Never one to shy away from speaking his mind, under Peter’s leadership the JLM therefore made a clarion declaration that it considers the Labour Party to be institutionally racist. Yet Peter’s involvement in the Labour Party extends far beyond the JLM. An elected councillor in the London Borough of Ealing since 2014, Peter is the Cabinet Member for Housing, Planning & Transformation and serves on the London Housing Consortium.

A longstanding Labour activist, he is one of eleven members of the Party’s National Constitutional Committee, its most senior disciplinary body, as well as the North West London representative on the London Labour Regional Board. Formerly Campaigns Officer for the Union of Jewish Students and Executive Director of the London Jewish Forum, Peter’s faith and values remain an integral facet of his identity as a leading Jewish politico on the soft Left.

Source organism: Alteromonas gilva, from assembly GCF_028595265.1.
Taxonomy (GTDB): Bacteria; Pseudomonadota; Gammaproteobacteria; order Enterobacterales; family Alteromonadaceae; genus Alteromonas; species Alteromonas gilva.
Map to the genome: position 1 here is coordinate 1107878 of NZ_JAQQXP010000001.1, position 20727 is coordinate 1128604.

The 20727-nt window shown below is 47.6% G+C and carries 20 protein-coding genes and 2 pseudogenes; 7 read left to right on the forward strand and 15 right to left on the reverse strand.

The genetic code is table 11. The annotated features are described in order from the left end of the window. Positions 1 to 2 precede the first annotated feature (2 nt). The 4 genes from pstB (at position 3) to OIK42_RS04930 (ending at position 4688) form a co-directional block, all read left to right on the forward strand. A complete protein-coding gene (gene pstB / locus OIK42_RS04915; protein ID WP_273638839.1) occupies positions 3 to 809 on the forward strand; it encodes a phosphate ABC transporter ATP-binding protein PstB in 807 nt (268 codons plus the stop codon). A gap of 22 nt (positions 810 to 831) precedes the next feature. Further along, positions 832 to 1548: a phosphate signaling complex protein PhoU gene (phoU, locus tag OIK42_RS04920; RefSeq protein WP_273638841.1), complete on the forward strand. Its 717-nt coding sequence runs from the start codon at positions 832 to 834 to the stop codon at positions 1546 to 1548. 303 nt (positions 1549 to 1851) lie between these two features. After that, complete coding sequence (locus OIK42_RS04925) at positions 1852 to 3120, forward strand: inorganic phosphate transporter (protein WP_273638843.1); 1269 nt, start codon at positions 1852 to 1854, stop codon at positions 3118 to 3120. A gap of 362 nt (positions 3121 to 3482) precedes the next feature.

3 Danny Stone MBE, 39

Danny Stone

For over a decade Danny has been one of the foremost conduits between the Jewish community and the highest echelons of politics in the fight against antisemitism. A well-known face in Parliament, having worked as a top adviser to senior politicians, Danny has been Director of the Antisemitism Policy Trust since 2009. Under the 39-year-old’s leadership, the Trust has supported two major all-party parliamentary inquiries into antisemitism and electoral abuse respectively, whilst providing the secretariat to the All-Party Parliamentary Group Against Antisemitism.

Impressively, the charity successfully engaged with over 230 Parliamentarians last year, including the Prime Minister and Opposition party leaders, and provided policy advice to both the Home Affairs Select Committee and the Women and Equalities Select Committee. Forever unafraid of new challenges, under Danny’s leadership the Trust has expanded its international engagement, hosting a major antisemitism conference with Angela Merkel and running the first-ever international conference on antisemitism and misogyny, to shine a light on the intersectional abuse of Jewish women, which was attended by Prime Minister Theresa May and Metropolitan Police Commissioner Cressida Dick. He has also helped innovate the Trust into the Digital Age, producing viral videos like ‘So, You Want To Be An Antisemite?’ hosted by Marlon Solomon.